The Golden Needle Tailor shop’s owner is a 49-year-old Vietnam-born tailor who began sewing at age 15 to help his seamstress mother bring in more money to help support the family. His father was a worker in the local public school system.
“We were very poor. I was the number seven child in a family of 10 other brothers and sisters,” Quang Nguyen told The West Orange Times.
The teenager began with simple sewing tasks in what was to become his lifelong profession as a tailor.
“I started with sewing on buttons and hand-stitching hems. I went to school during the day and helped my mother with the sewing work at night and on weekends.”
Nguyen briefly referred to the traumatic times of his early life in the midst of the Vietnam War. American troops had arrived in South Vietnam several years before his birth in 1965. When he was 8 years old, the North Vietnamese attacked the South and after several years of fighting took it over.
“When I was 10 years old, our city of Saigon fell to the North Vietnamese forces in April 1975. Their take-over took two years from when the last of America’s troops left in 1973. The new government renamed the capital Ho Chin Minh City. Throughout it all, my family worked to keep all of us safe and our business going.”
Nguyen graduated from Phunhuan High School in Ho Chin Minh City (Saigon) in 1983.
In this same year he completed high school, one of his sisters came to America. She now has her own alterations shop in Orlando. She eventually was able to sponsor his coming here to Central Florida.
“My family was too poor for me to go to college or university,” he said in his accented English.
He began specifically studying English after high school, when he was able to sew full time during the day and go to school at night to learn this second language.
“My mother and all of us helping her would cut 100 patterns each day. We laid down 25 layers of material at a time. With an electric cutter, I cut the pile of 25 layers of material to make enough patterns each day to make 100 sports shirts and pants. We sewed all of these patterns by the end of the day into completely finished clothing items. The next day, we started the process over again,” Nguyen said.
The Nguyen family sold their sewing work to wholesale clothing distributors.
While continuing to live with his parents, and helping to generate money for the family business, Nguyen met his future wife.
“We met while she was in college and I was in night school,” Nguyen said.
“She was from a small family of only two daughters. Her parents were able to afford to send her to Economy University as a full-time student. She graduated in 1997.”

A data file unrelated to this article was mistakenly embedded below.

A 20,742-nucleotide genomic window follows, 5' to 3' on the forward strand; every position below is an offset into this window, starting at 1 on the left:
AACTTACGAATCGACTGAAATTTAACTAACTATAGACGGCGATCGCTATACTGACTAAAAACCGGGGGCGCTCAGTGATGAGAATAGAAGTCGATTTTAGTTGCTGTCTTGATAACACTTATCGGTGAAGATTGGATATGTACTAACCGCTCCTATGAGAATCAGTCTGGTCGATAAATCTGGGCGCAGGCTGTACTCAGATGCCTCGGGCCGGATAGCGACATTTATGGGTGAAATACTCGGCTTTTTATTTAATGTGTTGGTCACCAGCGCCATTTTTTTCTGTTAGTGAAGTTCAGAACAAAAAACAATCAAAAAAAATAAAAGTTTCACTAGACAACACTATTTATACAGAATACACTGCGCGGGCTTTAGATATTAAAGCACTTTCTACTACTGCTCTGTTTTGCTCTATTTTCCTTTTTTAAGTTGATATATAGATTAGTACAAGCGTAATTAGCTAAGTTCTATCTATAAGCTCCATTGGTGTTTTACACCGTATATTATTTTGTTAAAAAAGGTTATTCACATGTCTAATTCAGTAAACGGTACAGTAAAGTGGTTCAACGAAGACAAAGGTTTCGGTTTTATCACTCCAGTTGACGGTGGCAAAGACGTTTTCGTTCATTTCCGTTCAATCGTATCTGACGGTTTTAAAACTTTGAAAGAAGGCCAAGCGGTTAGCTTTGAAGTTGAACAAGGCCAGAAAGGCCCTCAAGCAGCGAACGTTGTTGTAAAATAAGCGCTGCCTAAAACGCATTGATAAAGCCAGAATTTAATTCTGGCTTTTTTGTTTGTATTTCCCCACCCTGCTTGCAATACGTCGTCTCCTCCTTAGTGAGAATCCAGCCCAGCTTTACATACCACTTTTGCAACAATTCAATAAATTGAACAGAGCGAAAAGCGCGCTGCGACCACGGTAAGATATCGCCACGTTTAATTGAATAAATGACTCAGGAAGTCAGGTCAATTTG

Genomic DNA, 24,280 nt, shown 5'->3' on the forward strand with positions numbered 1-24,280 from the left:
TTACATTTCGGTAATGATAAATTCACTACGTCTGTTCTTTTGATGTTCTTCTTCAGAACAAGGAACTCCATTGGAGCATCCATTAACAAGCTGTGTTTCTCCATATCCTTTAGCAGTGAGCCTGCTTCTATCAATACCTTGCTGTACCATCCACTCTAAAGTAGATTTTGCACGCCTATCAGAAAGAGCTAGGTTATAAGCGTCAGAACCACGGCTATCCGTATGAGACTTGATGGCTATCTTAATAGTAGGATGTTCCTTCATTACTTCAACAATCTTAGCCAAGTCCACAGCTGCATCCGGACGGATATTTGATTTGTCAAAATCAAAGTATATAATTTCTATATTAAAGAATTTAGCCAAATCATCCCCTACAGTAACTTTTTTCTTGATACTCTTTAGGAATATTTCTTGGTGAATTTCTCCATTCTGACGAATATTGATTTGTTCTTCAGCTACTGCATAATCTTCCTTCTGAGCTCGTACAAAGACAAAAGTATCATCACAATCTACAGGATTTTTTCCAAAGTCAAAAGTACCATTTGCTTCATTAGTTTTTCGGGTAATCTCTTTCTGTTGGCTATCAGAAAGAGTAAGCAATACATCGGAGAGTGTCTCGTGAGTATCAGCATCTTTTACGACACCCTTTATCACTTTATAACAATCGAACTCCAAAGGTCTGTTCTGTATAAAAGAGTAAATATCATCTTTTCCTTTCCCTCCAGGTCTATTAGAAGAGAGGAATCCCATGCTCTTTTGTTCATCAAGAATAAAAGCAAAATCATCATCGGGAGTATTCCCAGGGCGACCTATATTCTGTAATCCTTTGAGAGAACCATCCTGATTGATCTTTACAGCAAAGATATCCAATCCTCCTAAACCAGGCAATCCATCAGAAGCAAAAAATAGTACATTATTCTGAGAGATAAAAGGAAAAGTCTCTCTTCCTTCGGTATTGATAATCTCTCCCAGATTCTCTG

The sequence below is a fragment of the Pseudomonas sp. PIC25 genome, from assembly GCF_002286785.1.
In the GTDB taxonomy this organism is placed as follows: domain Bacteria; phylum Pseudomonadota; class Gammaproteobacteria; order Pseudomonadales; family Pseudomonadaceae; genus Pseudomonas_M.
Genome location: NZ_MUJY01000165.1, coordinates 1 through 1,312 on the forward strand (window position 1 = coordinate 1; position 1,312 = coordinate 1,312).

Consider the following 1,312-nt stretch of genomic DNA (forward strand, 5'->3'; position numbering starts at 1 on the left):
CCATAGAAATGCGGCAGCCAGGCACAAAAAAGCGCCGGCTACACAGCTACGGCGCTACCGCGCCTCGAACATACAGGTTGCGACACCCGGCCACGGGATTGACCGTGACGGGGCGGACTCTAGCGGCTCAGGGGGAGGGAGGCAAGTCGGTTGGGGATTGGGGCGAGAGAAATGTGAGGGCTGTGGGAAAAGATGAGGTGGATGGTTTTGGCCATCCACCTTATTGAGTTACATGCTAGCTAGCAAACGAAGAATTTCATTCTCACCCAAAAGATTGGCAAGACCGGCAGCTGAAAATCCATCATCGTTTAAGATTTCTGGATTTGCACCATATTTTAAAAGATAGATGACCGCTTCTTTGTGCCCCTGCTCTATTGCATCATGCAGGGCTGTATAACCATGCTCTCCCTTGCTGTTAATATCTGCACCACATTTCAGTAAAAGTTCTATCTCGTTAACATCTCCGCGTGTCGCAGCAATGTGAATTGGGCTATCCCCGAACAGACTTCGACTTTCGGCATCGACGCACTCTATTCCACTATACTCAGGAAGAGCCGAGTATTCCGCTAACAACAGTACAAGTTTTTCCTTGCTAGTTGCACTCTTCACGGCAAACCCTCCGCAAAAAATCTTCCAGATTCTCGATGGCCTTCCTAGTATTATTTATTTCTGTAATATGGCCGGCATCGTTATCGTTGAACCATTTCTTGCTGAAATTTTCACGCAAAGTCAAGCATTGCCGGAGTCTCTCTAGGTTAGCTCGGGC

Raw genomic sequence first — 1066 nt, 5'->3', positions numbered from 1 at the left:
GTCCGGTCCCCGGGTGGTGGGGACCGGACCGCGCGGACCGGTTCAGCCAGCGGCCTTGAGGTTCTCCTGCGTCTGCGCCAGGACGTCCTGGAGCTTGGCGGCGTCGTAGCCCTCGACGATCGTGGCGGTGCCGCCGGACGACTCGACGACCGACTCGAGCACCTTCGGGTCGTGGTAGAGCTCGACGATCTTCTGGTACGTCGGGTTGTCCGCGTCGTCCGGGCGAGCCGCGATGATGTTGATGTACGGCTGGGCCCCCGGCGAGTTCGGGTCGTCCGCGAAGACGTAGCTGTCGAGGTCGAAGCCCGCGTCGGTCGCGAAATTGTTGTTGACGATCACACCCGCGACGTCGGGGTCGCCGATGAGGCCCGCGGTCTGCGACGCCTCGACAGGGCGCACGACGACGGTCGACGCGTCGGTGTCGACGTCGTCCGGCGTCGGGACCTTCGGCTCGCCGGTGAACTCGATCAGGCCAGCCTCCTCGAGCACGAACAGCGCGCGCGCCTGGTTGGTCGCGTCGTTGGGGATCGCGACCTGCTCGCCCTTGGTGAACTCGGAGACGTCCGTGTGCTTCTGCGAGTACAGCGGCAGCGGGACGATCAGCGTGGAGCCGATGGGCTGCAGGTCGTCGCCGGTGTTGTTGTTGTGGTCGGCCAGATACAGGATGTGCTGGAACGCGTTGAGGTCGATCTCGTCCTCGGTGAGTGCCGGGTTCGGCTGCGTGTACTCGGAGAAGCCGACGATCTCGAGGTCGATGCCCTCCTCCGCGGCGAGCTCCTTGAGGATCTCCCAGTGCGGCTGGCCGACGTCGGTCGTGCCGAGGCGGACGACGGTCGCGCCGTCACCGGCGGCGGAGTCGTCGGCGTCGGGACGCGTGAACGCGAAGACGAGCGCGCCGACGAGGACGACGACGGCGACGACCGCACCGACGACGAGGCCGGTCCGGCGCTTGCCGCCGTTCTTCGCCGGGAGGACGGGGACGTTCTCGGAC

They married in 1998. His bride, who was a full-time homemaker, did not sew, and he “worked about 60 hours a week.”
The young couple had a daughter, Anh, who was born in 2000. By this time, he was a 35-year-old father and a working professional tailor of 20 years. He continued to study English and focused even more on his goal to come to America.
Nguyen finally made it to America in 2004 with the help of his sister, who lived in Orlando and sponsored the family. The sister had come two decades earlier.
“We struggled. We lived in my sister’s home. Our marriage came apart. We divorced in 2005. My daughter stayed with me.”
Nguyen continued to improve his English by going to night classes at Dr. Phillips High School. I took my 3-year-old daughter with me to class,” he said.
As he sewed and went to school, he and his young daughter lived in a mobile home.
“I spent a lot of time driving around looking for a location for my own business. Then, I saw this strip mall building. It was new. Only four businesses had moved into the building at the time. A ‘for rent’ sign indicated spaces of various sizes were still available. The sign had a phone number that I called.”
He toured the offices and selected the rental space in which he now works.
“A friend with better English helped me negotiate the lease. After I had the space, I began working on getting the area ready for my machines, a dressing room and a front office area. I did the interior work myself.”
In November 2007, Nguyen opened his tailor shop in Ocoee on Colonial Drive across from Health Central Hospital and Wal-Mart.
He named his shop The Golden Needle in honor of his two sisters “who live and have sewing businesses in Baton Rouge, La. Each of them has Golden Needle in the name of their shops.”
Nguyen owns eight machines to help him handle the many types of alterations he does.
“I have three straight stitching sewing machines, and I have four serger machines. An overlock serger allows me to sew the edges of one or two cloth pieces when hemming. It makes finishing seams go more quickly. It prevents raveling when material is cut. I also have two blind stitching machines,” Nguyen explained.
His shop offers an extensive array of sewing services.
“I do alterations on dresses, suits, shirts, trousers, formal gowns, wedding dresses, sports clothes and other items — like draperies — that people have brought to me. I do not create outfits from patterns. I just alter what is already made.”
He also offers dry cleaning. For example, he charges $4 for a linen shirt, $2 for cotton/polyester shirts and $4 for pants of any fabric.
Nguyen remarried in 2013 to second wife Hanna and is “happy to be here in this area.”
Quang Nguyen summarized his feelings about living in western Orlando: “I have a lot of wonderful customers. I hope to continue to expand and grow my business and to enjoy living here in Ocoee with my family for many many years to come, because Ocoee is becoming more beautiful each year with the decisions to improve our city.”